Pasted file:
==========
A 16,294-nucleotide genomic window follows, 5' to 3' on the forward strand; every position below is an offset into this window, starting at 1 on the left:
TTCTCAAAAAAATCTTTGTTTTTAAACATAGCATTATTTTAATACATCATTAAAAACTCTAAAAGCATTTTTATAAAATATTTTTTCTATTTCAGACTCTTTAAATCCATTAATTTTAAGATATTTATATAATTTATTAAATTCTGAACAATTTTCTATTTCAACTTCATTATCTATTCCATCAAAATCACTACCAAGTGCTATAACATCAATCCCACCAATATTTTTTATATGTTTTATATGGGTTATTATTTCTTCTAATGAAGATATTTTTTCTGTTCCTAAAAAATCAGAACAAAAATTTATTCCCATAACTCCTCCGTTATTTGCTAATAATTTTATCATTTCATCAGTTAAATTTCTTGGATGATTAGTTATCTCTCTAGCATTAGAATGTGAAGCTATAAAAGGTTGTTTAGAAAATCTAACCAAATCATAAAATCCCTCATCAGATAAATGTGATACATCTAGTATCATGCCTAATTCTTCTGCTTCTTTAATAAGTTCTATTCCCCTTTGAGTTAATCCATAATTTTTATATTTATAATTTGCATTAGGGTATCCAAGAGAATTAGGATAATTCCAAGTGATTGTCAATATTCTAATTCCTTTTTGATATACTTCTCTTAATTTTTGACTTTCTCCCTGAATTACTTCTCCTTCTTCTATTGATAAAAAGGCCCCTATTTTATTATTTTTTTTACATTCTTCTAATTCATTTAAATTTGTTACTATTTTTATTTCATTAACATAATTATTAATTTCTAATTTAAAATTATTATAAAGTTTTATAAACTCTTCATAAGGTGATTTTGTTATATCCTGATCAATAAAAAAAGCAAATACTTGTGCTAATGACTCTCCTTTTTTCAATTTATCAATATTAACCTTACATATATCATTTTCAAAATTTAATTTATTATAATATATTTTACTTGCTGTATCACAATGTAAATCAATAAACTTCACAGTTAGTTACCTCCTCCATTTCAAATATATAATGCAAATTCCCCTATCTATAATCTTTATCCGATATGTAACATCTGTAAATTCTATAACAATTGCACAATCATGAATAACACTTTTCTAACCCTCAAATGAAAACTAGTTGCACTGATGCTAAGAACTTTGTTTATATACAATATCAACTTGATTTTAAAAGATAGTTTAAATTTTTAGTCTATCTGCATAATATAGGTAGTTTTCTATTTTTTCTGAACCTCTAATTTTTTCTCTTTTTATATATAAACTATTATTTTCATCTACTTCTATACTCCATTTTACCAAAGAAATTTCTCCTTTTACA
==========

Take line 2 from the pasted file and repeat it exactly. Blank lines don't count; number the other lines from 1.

TTCTCAAAAAAATCTTTGTTTTTAAACATAGCATTATTTTAATACATCATTAAAAACTCTAAAAGCATTTTTATAAAATATTTTTTCTATTTCAGACTCTTTAAATCCATTAATTTTAAGATATTTATATAATTTATTAAATTCTGAACAATTTTCTATTTCAACTTCATTATCTATTCCATCAAAATCACTACCAAGTGCTATAACATCAATCCCACCAATATTTTTTATATGTTTTATATGGGTTATTATTTCTTCTAATGAAGATATTTTTTCTGTTCCTAAAAAATCAGAACAAAAATTTATTCCCATAACTCCTCCGTTATTTGCTAATAATTTTATCATTTCATCAGTTAAATTTCTTGGATGATTAGTTATCTCTCTAGCATTAGAATGTGAAGCTATAAAAGGTTGTTTAGAAAATCTAACCAAATCATAAAATCCCTCATCAGATAAATGTGATACATCTAGTATCATGCCTAATTCTTCTGCTTCTTTAATAAGTTCTATTCCCCTTTGAGTTAATCCATAATTTTTATATTTATAATTTGCATTAGGGTATCCAAGAGAATTAGGATAATTCCAAGTGATTGTCAATATTCTAATTCCTTTTTGATATACTTCTCTTAATTTTTGACTTTCTCCCTGAATTACTTCTCCTTCTTCTATTGATAAAAAGGCCCCTATTTTATTATTTTTTTTACATTCTTCTAATTCATTTAAATTTGTTACTATTTTTATTTCATTAACATAATTATTAATTTCTAATTTAAAATTATTATAAAGTTTTATAAACTCTTCATAAGGTGATTTTGTTATATCCTGATCAATAAAAAAAGCAAATACTTGTGCTAATGACTCTCCTTTTTTCAATTTATCAATATTAACCTTACATATATCATTTTCAAAATTTAATTTATTATAATATATTTTACTTGCTGTATCACAATGTAAATCAATAAACTTCACAGTTAGTTACCTCCTCCATTTCAAATATATAATGCAAATTCCCCTATCTATAATCTTTATCCGATATGTAACATCTGTAAATTCTATAACAATTGCACAATCATGAATAACACTTTTCTAACCCTCAAATGAAAACTAGTTGCACTGATGCTAAGAACTTTGTTTATATACAATATCAACTTGATTTTAAAAGATAGTTTAAATTTTTAGTCTATCTGCATAATATAGGTAGTTTTCTATTTTTTCTGAACCTCTAATTTTTTCTCTTTTTATATATAAACTATTATTTTCATCTACTTCTATACTCCATTTTACCAAAGAAATTTCTCCTTTTACA